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As some of you know, because you were there, I was at the dentist again.  Upon entering the lobby the receptionist was busy with another person so I just sat down at which time the receptionist said, “Brian, I’ll let the dentist know you are here”.  The other person turns around and says, “Well we could have just rode in together”  by coincidence it was a friend of mine who is also having work done, also I am told by his wife that he is just as much afraid of the dentist as I am, but like me eventually pain rules and something had to be done.  Just as Chad, not his real name, (okay it is) sat down and I was about to start a conversation another lady comes into the lobby who I did not know and comments on the strange weather we were having.  Ignoring my first rule of all things social (do not make eye contact) I went straight to ignoring my second rule of all things social (do not engage).  Breaking both rules I looked at the lady, smiled and nodded.  She commented again on how warm it was and I responded, “yup”.  She then started a conversation with me that went something like this.

Weirdo:  I like you, you know why?

Me: No.

Weirdo: Because you didn’t ask me where I’m from.  Everybody always asks me where I’m from and I don’t understand why.  Why do they assume I am from somewhere else, I don’t have an accent.  I spent a little time in the south so maybe my vowels are extended but not obviously so.

At this point I will point out that this lady was easily in her 70’s and had a pretty thick accent, I thought perhaps Ukrainian and it turned out to be Polish. So I just sort of shrugged. I was just about to open my mouth to speak to Chad when she pipes up again.

Weirdo:  I don’t use Novocain or any drugs when I’m at the dentist

Me: Raised eyebrows

Weirdo:  I use self hypnosis, and once I am properly relaxed I press hard on my pinky.  If they are working on the left side I press on my right pinky until it hurts, but it doesn’t really hurt because I am in a very relaxed state and pressing on the pinky takes away the pain.

Me:  I’ll take whatever drugs they give me.

Weirdo: I don’t like State College very much there is nothing to do.  When I lived in Virginia there was so much I could do, go to the movies, see plays, go out and eat, see the gardens.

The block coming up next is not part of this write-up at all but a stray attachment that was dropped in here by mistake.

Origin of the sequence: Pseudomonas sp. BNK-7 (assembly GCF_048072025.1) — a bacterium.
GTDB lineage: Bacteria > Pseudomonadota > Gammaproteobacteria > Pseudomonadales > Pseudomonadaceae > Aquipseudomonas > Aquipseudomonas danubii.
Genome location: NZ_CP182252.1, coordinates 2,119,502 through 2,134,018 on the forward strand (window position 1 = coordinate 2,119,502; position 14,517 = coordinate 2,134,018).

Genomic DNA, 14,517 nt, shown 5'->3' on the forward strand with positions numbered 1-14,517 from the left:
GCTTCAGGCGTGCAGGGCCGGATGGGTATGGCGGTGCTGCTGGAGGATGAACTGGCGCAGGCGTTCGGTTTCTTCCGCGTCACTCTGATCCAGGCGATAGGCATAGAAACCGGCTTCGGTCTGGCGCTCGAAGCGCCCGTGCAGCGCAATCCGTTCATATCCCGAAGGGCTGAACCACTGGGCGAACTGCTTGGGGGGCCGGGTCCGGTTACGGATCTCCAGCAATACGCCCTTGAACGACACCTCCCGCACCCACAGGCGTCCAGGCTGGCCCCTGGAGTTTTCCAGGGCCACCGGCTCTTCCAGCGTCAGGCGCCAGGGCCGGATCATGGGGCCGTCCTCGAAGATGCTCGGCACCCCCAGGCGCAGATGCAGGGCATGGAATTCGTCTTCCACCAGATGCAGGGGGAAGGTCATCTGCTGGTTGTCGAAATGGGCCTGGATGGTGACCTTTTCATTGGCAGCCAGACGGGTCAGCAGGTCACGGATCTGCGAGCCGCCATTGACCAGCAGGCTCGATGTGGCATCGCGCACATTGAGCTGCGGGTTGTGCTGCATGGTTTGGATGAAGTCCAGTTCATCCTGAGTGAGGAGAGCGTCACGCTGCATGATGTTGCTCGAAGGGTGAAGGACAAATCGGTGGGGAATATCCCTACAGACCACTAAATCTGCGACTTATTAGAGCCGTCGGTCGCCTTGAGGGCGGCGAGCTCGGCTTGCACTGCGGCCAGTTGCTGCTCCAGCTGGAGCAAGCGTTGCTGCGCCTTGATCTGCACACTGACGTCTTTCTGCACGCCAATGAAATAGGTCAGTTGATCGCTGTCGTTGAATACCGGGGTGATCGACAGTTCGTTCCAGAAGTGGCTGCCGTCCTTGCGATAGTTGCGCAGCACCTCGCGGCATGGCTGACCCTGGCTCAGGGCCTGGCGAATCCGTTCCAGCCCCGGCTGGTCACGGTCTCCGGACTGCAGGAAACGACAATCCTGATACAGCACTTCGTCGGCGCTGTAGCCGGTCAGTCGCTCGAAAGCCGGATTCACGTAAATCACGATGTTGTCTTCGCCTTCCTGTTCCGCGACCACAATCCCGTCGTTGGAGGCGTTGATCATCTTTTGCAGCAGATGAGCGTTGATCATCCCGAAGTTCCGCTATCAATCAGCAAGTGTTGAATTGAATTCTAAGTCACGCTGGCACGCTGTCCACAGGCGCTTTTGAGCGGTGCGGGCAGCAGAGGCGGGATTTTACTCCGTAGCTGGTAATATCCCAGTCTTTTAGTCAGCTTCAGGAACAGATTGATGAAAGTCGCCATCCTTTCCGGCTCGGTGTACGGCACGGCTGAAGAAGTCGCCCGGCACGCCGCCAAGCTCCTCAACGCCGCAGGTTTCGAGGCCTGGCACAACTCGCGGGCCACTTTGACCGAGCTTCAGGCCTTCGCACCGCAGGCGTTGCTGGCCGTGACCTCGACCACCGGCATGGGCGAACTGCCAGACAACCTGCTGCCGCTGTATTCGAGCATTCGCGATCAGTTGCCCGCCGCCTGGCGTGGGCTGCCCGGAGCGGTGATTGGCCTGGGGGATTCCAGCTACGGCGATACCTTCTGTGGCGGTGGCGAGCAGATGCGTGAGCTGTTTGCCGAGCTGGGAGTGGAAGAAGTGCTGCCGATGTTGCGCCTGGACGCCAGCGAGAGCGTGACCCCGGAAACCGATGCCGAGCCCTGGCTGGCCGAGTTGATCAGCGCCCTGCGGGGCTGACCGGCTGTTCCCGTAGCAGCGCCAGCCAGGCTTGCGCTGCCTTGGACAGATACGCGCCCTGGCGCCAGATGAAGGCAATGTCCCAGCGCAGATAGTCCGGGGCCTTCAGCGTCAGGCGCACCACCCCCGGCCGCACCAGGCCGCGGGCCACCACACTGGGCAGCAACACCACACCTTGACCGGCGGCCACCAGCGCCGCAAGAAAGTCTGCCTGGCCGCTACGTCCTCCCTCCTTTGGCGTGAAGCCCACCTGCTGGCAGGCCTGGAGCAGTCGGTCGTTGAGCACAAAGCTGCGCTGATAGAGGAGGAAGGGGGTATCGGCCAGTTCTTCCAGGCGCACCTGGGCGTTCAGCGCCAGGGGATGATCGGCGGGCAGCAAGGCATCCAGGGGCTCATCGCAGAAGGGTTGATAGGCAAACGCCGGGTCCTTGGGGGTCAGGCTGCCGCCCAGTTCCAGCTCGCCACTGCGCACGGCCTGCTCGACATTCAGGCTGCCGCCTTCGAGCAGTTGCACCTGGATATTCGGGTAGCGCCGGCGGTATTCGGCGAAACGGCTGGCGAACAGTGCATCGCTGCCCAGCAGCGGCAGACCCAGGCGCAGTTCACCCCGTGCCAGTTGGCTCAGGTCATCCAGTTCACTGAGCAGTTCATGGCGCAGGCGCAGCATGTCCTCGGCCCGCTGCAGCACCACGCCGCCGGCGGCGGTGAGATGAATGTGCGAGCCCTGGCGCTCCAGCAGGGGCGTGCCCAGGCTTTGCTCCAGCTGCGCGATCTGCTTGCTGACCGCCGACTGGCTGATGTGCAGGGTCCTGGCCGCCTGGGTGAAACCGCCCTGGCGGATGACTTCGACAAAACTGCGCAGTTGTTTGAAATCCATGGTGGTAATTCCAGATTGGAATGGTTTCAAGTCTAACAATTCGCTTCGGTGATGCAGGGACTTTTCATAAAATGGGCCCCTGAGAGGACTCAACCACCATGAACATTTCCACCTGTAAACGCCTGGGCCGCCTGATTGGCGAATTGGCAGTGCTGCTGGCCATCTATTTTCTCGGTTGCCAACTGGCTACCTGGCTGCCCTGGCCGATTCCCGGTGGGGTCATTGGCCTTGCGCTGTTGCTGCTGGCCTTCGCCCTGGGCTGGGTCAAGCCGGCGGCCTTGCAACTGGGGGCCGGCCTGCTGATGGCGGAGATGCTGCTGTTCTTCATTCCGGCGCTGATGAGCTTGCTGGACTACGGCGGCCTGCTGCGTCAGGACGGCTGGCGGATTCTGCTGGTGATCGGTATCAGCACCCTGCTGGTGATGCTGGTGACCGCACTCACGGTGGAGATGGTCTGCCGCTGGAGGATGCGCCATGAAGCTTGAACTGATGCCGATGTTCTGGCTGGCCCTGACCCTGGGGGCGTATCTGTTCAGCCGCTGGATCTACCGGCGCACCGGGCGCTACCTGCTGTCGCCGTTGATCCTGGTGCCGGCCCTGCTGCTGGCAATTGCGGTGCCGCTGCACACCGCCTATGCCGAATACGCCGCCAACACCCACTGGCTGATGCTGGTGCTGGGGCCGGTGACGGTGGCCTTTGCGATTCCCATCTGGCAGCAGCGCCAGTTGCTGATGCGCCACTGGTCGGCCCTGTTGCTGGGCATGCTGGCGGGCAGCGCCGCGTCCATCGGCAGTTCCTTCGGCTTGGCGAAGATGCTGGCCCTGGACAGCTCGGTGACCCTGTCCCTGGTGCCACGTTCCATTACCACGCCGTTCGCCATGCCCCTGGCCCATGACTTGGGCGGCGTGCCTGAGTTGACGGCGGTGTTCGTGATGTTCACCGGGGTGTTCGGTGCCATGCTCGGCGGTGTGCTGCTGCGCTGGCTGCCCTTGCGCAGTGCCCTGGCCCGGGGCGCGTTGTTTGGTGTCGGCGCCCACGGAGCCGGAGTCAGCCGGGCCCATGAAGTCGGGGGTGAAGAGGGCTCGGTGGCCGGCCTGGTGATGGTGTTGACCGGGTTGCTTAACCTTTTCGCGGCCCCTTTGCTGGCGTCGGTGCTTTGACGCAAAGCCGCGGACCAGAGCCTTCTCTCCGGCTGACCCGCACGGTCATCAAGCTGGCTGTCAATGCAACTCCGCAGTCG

Me:  I like it here.  By the way, everything she mentioned, you can do in State College there is plenty of movies, restaurants, theatre’s, concerts.  But I wasn’t about to argue.

At this point Donna, Chad’s wife came out of the examining room, she seemed to be quite proud that I was at the dentist on my own like a big boy.  We laughed, She texted my wife and then the weirdo interrupted us and asked me.

Weirdo: Are you going to vote for Obama?

Me: No

Weirdo: Why not?

Me: I’m Canadian

Weirdo:  Do people kill themselves in Canada?

Me: What?

Weirdo: Do they kill themselves? I bet there are a lot of suicides because of all the rain.

For the first time in my life, I couldn’t wait to see the dentist. Anything to get out of that waiting room, remember my friend Chad?  He was of no help. I started to wonder, if I pressed on my pinky finger, would she go away?

Me: I guess it is like everywhere else. 

Weirdo:  I bet a lot of people kill themselves.  So do you like Obama?

Me: Never met him.

At this point a soldier walked into the room the conversation quickly changed.

Weirdo:  War is such a horrible thing.  Poland has always been occupied either the Russians or the French or the Germans always war.  And now war is so much worse I hate to think about it.

Me: Yup, not pleasant, it never was. 

At this point the hygienist came in and saved me, “Brian we are ready for you now”

I don’t think I’ve ever moved so fast from the waiting room to the dentist’s chair.